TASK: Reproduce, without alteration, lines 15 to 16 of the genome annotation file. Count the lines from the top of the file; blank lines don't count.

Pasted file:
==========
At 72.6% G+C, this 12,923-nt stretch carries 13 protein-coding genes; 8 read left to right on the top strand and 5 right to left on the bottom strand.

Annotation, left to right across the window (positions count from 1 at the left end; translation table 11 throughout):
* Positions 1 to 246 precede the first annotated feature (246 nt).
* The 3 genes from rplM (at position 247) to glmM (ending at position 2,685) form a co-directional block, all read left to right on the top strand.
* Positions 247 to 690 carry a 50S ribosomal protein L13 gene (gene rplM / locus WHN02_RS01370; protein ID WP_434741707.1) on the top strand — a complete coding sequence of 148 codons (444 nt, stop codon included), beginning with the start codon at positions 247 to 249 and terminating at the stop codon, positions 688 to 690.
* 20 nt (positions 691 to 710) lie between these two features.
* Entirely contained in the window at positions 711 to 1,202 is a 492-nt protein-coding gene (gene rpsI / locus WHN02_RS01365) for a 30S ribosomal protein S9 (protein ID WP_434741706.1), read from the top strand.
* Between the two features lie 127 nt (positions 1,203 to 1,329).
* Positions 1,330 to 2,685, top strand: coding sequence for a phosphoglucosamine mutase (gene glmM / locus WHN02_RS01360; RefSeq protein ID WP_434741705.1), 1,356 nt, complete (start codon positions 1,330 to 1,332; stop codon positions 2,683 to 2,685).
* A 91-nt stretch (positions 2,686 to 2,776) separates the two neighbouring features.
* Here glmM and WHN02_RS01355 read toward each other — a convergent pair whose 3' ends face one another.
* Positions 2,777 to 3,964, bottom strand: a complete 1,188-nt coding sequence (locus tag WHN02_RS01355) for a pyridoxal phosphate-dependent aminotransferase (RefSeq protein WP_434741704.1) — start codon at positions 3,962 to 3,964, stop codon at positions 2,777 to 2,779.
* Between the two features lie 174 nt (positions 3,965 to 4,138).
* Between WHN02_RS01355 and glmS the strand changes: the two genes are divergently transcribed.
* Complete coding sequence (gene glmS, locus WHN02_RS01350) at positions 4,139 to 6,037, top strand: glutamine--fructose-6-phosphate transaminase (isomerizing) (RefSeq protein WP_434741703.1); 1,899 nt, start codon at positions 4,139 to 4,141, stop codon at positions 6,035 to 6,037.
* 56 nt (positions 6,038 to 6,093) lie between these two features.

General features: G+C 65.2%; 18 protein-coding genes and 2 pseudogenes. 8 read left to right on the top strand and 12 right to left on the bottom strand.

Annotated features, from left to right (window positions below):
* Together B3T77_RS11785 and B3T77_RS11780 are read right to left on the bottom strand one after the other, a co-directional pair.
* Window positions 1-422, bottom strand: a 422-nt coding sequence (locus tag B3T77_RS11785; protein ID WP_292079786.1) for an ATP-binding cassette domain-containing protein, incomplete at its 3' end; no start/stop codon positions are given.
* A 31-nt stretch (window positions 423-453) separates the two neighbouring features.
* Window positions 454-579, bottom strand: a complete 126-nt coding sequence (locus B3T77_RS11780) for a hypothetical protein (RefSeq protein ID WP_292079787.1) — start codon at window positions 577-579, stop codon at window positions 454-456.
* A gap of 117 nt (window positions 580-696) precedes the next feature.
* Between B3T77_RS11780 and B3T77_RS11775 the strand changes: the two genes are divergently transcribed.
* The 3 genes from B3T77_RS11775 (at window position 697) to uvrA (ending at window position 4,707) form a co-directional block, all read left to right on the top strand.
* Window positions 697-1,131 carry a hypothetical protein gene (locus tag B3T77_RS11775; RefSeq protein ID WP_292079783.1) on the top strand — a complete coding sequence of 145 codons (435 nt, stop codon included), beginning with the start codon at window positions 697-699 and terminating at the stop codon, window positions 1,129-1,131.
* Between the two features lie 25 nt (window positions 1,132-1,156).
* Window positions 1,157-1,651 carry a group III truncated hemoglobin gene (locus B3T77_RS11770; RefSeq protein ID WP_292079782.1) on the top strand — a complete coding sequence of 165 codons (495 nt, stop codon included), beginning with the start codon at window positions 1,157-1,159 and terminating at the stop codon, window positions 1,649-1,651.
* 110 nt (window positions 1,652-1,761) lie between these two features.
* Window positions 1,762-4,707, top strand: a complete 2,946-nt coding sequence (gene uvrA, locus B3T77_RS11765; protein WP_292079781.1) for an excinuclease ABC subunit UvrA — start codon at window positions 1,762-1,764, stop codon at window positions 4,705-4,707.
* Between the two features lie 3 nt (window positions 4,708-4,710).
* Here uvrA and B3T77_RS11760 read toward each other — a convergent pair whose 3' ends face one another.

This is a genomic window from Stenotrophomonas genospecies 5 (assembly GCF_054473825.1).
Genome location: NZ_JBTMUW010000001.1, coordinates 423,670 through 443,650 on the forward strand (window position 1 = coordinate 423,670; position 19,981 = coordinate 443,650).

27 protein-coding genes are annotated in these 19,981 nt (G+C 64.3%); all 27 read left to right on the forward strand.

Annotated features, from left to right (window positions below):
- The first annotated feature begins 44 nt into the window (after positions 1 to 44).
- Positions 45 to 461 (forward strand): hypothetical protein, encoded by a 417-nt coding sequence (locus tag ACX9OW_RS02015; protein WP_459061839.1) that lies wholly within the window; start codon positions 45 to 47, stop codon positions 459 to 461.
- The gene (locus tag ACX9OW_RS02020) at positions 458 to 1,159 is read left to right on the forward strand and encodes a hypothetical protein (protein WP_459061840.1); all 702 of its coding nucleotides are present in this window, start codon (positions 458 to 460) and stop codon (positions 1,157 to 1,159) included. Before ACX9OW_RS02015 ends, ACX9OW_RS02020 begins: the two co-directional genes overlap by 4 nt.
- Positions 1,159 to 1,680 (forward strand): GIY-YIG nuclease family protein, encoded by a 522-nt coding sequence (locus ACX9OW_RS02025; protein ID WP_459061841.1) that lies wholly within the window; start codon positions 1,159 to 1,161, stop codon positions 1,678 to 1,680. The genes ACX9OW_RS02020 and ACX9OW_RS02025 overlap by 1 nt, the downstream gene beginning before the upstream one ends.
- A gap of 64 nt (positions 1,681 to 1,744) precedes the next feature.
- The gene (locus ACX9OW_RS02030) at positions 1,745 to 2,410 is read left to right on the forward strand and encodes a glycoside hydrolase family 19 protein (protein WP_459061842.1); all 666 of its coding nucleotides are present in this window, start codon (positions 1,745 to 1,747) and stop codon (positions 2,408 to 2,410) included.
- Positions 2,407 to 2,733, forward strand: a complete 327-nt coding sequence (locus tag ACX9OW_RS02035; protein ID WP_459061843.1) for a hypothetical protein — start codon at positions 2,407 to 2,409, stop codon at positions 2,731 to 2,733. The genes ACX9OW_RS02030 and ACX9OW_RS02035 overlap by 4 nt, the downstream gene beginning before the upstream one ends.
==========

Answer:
* Complete coding sequence (gene glmS, locus WHN02_RS01350) at positions 4,139 to 6,037, top strand: glutamine--fructose-6-phosphate transaminase (isomerizing) (RefSeq protein WP_434741703.1); 1,899 nt, start codon at positions 4,139 to 4,141, stop codon at positions 6,035 to 6,037.
* 56 nt (positions 6,038 to 6,093) lie between these two features.